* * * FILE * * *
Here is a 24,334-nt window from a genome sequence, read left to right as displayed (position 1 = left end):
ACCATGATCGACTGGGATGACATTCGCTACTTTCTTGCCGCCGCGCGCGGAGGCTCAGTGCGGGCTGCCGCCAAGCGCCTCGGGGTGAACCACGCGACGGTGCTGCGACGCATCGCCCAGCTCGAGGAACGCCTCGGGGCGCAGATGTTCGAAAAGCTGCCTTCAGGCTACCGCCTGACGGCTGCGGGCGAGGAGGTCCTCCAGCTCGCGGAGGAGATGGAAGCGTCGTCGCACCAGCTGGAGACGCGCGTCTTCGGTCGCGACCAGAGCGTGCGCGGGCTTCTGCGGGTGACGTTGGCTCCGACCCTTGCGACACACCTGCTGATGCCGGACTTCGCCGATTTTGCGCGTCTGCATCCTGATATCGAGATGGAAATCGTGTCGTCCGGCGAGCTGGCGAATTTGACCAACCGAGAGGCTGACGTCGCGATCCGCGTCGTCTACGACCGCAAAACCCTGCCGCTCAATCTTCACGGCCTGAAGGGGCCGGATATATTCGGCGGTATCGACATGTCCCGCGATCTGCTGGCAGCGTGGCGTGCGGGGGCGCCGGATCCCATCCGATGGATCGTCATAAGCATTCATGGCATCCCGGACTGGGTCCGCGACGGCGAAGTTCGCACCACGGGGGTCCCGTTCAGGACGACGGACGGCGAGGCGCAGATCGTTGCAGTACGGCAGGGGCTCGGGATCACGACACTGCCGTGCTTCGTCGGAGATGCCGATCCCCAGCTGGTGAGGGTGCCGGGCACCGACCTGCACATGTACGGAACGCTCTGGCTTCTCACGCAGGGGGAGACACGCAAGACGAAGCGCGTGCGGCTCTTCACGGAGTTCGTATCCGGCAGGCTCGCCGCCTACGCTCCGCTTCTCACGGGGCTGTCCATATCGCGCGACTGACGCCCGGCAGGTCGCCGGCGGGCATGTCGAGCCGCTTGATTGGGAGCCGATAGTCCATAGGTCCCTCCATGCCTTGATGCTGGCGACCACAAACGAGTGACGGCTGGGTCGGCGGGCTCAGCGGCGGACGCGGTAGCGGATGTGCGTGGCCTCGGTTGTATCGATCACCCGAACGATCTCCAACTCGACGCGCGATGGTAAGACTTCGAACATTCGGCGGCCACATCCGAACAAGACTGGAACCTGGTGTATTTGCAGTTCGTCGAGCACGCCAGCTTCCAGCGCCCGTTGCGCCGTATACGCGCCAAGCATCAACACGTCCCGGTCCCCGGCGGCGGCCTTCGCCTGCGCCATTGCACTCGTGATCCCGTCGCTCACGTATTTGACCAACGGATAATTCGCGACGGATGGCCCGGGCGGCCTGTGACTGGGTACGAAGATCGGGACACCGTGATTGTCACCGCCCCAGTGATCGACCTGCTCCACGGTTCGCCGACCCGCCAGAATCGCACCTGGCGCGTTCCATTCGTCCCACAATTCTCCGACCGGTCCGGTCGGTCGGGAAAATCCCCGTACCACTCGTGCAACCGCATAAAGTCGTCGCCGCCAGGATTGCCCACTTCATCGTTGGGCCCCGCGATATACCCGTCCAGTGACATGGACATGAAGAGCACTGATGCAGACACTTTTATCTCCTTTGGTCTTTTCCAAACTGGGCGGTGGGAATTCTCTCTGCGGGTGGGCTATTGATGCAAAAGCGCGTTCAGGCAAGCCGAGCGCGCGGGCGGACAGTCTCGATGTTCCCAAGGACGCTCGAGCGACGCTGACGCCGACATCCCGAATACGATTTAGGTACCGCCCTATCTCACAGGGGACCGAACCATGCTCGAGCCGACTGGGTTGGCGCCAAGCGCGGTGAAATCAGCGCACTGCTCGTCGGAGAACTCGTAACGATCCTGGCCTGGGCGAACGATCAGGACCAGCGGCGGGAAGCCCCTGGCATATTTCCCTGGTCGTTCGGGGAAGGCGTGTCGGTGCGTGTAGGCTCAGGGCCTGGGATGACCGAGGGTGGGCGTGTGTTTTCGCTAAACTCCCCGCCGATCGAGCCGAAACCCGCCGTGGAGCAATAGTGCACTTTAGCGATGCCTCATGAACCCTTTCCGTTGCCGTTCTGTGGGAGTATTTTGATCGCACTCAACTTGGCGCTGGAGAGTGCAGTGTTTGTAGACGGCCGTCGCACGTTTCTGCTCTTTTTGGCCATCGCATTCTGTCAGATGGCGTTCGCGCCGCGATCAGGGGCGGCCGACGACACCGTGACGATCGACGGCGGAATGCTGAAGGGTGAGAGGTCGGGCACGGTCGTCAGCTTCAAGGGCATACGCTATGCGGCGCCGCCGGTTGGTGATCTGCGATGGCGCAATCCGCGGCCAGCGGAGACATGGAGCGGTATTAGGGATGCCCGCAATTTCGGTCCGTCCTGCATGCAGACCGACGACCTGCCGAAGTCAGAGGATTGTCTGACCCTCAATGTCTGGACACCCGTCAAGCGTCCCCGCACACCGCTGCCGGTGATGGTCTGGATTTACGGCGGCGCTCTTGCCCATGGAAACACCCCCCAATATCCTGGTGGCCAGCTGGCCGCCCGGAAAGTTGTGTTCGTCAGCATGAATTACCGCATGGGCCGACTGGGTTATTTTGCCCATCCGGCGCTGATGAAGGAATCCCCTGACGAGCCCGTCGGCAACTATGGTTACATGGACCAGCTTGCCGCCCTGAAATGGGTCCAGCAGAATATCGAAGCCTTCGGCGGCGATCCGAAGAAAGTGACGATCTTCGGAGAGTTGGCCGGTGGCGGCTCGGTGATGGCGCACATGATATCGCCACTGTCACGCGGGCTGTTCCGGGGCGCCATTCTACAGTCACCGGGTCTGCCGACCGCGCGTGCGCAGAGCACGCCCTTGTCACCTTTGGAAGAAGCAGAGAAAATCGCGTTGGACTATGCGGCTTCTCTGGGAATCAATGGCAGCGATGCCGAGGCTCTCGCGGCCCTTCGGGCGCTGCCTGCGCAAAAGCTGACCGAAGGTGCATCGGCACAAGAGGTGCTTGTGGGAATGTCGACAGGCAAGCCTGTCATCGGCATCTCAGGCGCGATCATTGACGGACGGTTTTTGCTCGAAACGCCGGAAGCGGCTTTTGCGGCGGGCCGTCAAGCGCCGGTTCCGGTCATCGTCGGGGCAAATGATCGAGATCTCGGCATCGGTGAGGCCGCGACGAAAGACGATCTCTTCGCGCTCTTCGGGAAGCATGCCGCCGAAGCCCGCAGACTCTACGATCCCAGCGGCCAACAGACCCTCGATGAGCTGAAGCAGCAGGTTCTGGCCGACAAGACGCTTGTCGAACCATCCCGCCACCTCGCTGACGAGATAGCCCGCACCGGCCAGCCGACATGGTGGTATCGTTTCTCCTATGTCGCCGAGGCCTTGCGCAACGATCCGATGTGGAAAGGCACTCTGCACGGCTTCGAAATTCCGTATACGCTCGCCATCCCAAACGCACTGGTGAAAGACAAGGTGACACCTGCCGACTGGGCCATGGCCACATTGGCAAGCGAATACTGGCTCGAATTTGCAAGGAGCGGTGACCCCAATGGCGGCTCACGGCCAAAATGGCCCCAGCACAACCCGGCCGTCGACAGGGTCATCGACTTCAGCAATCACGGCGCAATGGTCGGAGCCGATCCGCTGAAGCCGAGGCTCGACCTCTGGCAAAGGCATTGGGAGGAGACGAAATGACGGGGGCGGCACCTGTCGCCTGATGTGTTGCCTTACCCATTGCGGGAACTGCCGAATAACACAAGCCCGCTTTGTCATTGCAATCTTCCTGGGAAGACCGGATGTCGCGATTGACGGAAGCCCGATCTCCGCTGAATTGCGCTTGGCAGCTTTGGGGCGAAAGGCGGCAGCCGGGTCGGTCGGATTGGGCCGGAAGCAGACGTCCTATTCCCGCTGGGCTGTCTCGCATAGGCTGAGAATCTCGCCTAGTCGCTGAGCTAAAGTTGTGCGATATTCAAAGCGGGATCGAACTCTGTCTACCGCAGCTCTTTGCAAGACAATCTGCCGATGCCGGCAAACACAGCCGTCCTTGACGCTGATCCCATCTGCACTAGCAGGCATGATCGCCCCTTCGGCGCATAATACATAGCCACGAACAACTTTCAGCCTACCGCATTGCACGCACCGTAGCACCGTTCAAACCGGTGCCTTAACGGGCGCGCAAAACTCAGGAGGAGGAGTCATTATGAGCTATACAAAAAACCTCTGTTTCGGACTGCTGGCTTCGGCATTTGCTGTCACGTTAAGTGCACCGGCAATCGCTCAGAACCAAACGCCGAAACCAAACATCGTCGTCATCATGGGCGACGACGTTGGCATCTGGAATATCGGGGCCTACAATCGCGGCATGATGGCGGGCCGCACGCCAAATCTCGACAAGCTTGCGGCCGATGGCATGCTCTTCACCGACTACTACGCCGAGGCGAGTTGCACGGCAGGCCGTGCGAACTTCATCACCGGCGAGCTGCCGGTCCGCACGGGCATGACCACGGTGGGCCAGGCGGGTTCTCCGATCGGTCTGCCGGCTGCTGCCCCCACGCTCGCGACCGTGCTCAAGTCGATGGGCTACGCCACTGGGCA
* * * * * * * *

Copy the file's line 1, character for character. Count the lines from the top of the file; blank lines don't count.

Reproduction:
Here is a 24,334-nt window from a genome sequence, read left to right as displayed (position 1 = left end):